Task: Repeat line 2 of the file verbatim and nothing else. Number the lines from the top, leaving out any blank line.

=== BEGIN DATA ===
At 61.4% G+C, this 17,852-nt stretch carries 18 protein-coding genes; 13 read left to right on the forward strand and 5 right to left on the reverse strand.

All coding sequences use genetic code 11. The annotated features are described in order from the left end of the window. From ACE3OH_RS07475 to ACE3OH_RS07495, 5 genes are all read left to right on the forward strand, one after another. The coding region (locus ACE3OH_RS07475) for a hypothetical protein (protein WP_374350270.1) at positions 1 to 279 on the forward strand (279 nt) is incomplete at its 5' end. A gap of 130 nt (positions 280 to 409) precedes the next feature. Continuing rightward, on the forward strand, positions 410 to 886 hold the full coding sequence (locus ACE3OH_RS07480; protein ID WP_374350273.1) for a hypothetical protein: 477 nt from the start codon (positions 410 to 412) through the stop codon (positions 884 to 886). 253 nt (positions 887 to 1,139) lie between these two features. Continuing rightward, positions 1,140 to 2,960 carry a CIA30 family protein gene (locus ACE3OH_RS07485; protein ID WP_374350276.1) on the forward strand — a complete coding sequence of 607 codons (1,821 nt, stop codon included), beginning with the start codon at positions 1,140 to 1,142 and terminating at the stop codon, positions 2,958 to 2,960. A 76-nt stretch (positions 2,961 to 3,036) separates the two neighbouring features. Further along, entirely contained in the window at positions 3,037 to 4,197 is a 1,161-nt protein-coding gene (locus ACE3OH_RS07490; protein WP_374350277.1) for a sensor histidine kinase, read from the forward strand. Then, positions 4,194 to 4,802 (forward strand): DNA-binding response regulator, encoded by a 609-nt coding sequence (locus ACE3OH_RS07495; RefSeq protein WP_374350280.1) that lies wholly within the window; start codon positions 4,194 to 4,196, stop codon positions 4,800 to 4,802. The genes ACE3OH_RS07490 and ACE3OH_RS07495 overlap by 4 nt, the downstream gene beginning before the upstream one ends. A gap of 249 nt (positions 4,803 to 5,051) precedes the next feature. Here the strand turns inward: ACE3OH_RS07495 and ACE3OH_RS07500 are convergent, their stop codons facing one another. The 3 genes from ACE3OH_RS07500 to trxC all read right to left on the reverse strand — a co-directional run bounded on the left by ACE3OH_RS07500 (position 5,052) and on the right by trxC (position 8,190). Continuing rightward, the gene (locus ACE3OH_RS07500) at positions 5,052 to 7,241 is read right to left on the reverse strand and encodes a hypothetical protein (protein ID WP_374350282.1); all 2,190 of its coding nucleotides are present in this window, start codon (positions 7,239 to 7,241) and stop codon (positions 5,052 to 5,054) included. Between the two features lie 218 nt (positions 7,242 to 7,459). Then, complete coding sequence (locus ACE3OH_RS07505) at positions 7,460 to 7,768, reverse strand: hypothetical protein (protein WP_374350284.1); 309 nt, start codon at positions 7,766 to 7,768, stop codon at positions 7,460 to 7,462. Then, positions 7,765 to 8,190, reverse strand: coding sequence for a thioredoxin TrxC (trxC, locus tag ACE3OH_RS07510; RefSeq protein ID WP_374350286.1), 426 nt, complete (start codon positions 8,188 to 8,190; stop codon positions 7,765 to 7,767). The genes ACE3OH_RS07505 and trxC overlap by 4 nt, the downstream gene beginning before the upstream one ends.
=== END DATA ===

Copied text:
All coding sequences use genetic code 11. The annotated features are described in order from the left end of the window. From ACE3OH_RS07475 to ACE3OH_RS07495, 5 genes are all read left to right on the forward strand, one after another. The coding region (locus ACE3OH_RS07475) for a hypothetical protein (protein WP_374350270.1) at positions 1 to 279 on the forward strand (279 nt) is incomplete at its 5' end. A gap of 130 nt (positions 280 to 409) precedes the next feature. Continuing rightward, on the forward strand, positions 410 to 886 hold the full coding sequence (locus ACE3OH_RS07480; protein ID WP_374350273.1) for a hypothetical protein: 477 nt from the start codon (positions 410 to 412) through the stop codon (positions 884 to 886). 253 nt (positions 887 to 1,139) lie between these two features. Continuing rightward, positions 1,140 to 2,960 carry a CIA30 family protein gene (locus ACE3OH_RS07485; protein ID WP_374350276.1) on the forward strand — a complete coding sequence of 607 codons (1,821 nt, stop codon included), beginning with the start codon at positions 1,140 to 1,142 and terminating at the stop codon, positions 2,958 to 2,960. A 76-nt stretch (positions 2,961 to 3,036) separates the two neighbouring features. Further along, entirely contained in the window at positions 3,037 to 4,197 is a 1,161-nt protein-coding gene (locus ACE3OH_RS07490; protein WP_374350277.1) for a sensor histidine kinase, read from the forward strand. Then, positions 4,194 to 4,802 (forward strand): DNA-binding response regulator, encoded by a 609-nt coding sequence (locus ACE3OH_RS07495; RefSeq protein WP_374350280.1) that lies wholly within the window; start codon positions 4,194 to 4,196, stop codon positions 4,800 to 4,802. The genes ACE3OH_RS07490 and ACE3OH_RS07495 overlap by 4 nt, the downstream gene beginning before the upstream one ends. A gap of 249 nt (positions 4,803 to 5,051) precedes the next feature. Here the strand turns inward: ACE3OH_RS07495 and ACE3OH_RS07500 are convergent, their stop codons facing one another. The 3 genes from ACE3OH_RS07500 to trxC all read right to left on the reverse strand — a co-directional run bounded on the left by ACE3OH_RS07500 (position 5,052) and on the right by trxC (position 8,190). Continuing rightward, the gene (locus ACE3OH_RS07500) at positions 5,052 to 7,241 is read right to left on the reverse strand and encodes a hypothetical protein (protein ID WP_374350282.1); all 2,190 of its coding nucleotides are present in this window, start codon (positions 7,239 to 7,241) and stop codon (positions 5,052 to 5,054) included. Between the two features lie 218 nt (positions 7,242 to 7,459). Then, complete coding sequence (locus ACE3OH_RS07505) at positions 7,460 to 7,768, reverse strand: hypothetical protein (protein WP_374350284.1); 309 nt, start codon at positions 7,766 to 7,768, stop codon at positions 7,460 to 7,462. Then, positions 7,765 to 8,190, reverse strand: coding sequence for a thioredoxin TrxC (trxC, locus tag ACE3OH_RS07510; RefSeq protein ID WP_374350286.1), 426 nt, complete (start codon positions 8,188 to 8,190; stop codon positions 7,765 to 7,767). The genes ACE3OH_RS07505 and trxC overlap by 4 nt, the downstream gene beginning before the upstream one ends.